Pakistan’s SEC is studying a regulatory framework for digital assets

  • 16 November 2020, Monday, 14:06
Pakistan’s SEC is studying a regulatory framework for digital assets
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The Securities and Exchange Commission of Pakistan (SECP) is reportedly working towards introducing a regulatory framework for cryptocurrencies, according to a new document published this week. The SEC emphasized that this study focused exclusively on non-government or private crypto assets and not on Pakistan’s central bank digital currencies (CBDC).

Stating that it welcomed any comments on the paper, the document aimed to provide a “mechanism for operation/regulation of digital assets in Pakistan,” as well as a “way forward for designing and developing a robust regulatory regime” on par globally “for regulating Digital Assets.” In the document, SECP also included a “definition to recognize digital assets in Pakistan,” among other propositions.

SECP believed that cryptocurrencies were the “start of a new era of digital finance” and that the burgeoning sector demanded “innovative regulatory measures” by regulators across the world. According to the SECP, this could only be possible by “the initiation of a new era that re-invents regulatory regime [or] measures as they are known to the regulators globally today.”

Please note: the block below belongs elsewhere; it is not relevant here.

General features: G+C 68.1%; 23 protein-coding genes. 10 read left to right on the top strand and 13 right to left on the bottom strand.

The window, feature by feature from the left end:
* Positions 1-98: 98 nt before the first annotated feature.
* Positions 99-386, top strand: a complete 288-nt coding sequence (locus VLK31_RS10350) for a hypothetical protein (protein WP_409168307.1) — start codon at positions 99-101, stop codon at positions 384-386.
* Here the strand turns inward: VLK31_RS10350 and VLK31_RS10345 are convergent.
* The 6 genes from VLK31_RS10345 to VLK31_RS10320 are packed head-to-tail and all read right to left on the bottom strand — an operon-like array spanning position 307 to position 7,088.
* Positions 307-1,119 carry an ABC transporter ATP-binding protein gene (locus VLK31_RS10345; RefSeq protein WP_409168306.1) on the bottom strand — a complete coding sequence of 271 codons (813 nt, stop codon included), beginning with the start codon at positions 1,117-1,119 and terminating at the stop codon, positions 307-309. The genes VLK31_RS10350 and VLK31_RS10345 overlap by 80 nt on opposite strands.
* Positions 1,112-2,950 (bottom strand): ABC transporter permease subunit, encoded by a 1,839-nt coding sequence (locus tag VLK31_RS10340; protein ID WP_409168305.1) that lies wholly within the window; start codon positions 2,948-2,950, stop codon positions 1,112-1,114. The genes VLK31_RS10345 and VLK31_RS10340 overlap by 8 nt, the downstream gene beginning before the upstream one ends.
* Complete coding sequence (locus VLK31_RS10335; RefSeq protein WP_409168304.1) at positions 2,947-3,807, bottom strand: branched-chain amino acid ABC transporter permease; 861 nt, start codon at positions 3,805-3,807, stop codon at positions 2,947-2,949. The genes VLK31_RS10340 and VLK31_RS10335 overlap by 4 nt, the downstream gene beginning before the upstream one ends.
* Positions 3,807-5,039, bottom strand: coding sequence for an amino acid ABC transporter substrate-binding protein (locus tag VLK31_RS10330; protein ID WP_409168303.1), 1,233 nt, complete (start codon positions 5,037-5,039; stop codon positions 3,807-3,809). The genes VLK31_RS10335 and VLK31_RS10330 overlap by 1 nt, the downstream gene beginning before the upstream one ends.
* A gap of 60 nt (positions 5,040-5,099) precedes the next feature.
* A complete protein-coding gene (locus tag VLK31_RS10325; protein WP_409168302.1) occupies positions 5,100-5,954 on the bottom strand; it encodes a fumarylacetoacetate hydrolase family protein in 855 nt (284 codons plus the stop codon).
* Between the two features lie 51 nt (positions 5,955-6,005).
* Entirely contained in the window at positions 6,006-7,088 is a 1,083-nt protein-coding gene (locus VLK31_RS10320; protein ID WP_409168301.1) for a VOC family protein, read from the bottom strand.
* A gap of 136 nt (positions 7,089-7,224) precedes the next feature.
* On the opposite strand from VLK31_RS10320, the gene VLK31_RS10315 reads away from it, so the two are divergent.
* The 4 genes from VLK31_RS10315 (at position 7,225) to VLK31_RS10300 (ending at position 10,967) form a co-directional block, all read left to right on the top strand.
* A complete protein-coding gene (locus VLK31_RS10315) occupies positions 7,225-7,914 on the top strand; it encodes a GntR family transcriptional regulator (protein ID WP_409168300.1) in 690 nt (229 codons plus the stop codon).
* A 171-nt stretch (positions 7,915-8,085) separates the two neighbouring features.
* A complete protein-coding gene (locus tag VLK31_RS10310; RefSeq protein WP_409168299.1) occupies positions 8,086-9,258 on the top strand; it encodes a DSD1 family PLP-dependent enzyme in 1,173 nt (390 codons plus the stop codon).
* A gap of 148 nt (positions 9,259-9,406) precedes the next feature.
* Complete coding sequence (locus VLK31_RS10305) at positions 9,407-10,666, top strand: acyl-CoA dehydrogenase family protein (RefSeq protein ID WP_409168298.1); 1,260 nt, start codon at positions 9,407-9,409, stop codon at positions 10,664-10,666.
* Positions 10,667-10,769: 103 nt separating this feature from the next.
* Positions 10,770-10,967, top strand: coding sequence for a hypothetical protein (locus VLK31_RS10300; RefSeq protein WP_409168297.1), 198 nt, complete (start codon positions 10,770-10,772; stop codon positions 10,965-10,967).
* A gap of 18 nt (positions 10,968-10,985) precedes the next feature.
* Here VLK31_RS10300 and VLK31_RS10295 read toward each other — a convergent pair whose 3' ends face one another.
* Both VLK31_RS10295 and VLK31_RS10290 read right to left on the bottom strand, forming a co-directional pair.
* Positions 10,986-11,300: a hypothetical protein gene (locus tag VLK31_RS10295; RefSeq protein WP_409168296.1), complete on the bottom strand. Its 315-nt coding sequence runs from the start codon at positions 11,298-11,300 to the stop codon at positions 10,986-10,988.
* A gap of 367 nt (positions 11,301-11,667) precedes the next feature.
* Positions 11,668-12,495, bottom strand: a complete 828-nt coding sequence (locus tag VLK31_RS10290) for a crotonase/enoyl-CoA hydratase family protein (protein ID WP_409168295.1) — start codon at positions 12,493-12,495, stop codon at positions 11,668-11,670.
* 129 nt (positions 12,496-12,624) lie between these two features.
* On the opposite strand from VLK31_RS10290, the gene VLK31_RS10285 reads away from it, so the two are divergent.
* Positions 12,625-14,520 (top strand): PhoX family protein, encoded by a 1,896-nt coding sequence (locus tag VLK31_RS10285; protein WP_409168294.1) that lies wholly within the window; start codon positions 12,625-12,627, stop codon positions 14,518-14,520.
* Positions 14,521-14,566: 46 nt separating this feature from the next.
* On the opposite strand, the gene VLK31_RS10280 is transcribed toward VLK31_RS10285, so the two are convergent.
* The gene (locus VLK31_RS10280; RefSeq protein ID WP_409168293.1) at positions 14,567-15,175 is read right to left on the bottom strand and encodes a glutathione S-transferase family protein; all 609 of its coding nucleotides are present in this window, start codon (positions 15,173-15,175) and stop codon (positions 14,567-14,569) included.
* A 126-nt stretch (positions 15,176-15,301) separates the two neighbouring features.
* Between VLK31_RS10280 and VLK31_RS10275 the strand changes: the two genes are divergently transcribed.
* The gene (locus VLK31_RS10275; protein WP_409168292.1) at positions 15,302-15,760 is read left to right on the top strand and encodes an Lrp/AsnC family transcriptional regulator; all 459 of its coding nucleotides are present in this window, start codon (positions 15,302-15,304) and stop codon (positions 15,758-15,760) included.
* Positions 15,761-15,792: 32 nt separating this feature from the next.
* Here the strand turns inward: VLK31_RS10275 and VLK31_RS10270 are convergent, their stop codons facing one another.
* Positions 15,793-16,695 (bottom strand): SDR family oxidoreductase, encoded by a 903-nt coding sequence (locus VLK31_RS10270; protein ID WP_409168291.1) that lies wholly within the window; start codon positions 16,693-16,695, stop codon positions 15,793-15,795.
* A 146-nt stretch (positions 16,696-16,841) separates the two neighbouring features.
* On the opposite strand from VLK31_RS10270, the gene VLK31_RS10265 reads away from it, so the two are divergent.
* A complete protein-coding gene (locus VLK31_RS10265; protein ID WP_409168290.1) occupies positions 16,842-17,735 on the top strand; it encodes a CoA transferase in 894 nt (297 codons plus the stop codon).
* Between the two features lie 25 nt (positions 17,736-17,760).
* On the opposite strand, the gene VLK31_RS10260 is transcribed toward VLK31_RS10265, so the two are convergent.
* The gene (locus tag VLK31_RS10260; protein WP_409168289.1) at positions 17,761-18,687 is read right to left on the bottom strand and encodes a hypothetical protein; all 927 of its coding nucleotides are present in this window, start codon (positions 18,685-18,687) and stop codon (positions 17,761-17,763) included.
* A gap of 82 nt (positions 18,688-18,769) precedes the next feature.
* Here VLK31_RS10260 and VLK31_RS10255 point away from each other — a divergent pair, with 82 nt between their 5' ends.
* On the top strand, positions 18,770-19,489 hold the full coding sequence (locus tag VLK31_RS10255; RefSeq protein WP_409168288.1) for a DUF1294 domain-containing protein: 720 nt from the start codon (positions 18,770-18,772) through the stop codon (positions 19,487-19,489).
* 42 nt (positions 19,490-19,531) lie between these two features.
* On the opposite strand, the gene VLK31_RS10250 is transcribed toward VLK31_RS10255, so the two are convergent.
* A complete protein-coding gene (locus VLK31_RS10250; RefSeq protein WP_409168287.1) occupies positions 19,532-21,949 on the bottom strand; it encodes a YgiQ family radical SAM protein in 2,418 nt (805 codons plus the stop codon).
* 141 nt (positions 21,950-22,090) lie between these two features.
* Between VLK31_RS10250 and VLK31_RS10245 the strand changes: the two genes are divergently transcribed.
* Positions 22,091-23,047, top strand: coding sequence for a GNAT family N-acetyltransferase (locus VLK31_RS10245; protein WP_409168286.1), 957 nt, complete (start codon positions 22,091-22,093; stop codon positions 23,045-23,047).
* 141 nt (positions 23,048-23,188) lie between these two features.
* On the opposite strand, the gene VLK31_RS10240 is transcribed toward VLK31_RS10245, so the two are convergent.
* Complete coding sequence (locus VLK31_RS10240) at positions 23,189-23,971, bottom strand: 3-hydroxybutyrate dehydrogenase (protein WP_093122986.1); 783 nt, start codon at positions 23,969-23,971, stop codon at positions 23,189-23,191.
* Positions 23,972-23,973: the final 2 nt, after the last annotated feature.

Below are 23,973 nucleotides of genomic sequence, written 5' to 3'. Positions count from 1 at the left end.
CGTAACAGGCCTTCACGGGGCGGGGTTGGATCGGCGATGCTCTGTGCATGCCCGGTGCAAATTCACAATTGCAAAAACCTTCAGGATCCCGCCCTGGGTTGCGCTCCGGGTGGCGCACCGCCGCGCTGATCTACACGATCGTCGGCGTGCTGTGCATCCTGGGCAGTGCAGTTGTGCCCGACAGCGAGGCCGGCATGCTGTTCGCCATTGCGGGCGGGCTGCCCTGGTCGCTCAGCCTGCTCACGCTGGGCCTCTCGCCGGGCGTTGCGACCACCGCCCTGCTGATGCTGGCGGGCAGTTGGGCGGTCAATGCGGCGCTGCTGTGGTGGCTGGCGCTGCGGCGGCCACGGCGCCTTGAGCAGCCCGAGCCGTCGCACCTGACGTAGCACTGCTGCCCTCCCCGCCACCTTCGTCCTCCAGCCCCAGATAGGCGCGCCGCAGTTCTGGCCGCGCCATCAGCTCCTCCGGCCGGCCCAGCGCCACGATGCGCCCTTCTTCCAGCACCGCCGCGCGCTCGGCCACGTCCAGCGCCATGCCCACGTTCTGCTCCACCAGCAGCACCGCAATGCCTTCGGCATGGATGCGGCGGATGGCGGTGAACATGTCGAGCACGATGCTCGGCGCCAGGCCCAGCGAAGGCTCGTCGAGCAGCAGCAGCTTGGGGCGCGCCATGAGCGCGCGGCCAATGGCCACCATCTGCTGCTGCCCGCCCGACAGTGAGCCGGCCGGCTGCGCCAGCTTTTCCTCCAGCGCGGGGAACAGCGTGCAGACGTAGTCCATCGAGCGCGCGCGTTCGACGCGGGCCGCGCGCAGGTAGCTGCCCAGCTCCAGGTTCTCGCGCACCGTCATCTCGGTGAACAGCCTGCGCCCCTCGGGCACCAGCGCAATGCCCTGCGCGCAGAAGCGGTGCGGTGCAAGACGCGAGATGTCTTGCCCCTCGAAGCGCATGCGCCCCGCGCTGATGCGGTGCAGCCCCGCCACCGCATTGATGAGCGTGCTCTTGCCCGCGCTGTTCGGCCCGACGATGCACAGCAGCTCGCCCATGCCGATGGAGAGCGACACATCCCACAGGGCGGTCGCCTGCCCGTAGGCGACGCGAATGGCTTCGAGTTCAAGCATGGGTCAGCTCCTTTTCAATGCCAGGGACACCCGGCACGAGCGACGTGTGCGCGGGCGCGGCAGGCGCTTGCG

The paper further highlighted two specific approaches to regulate cryptocurrencies. The first approach proposed to regulate and restrict new products according to existing regulations, and “may in some instances even entail outright banning.” Under this approach, the SECP stated that innovators would be “obliged to adapt” to the prevailing regulations in Pakistan.

On the other hand, the second approach is based on the conjecture of ‘let things happen’ and employs the Laissez-Faire economic policy. Meaning under this approach there would be lesser government or regulatory interference, whilst the SECP would develop its policies upon observing Pakistan’s market behavior.

The SECP said that its new document “is mainly prepared” based on the aforementioned “second approach.” In that regard, the SECP paper read that it would ensure consumer and investor protection and combat illicit financial flows, money laundering, and the financing of terrorism as well.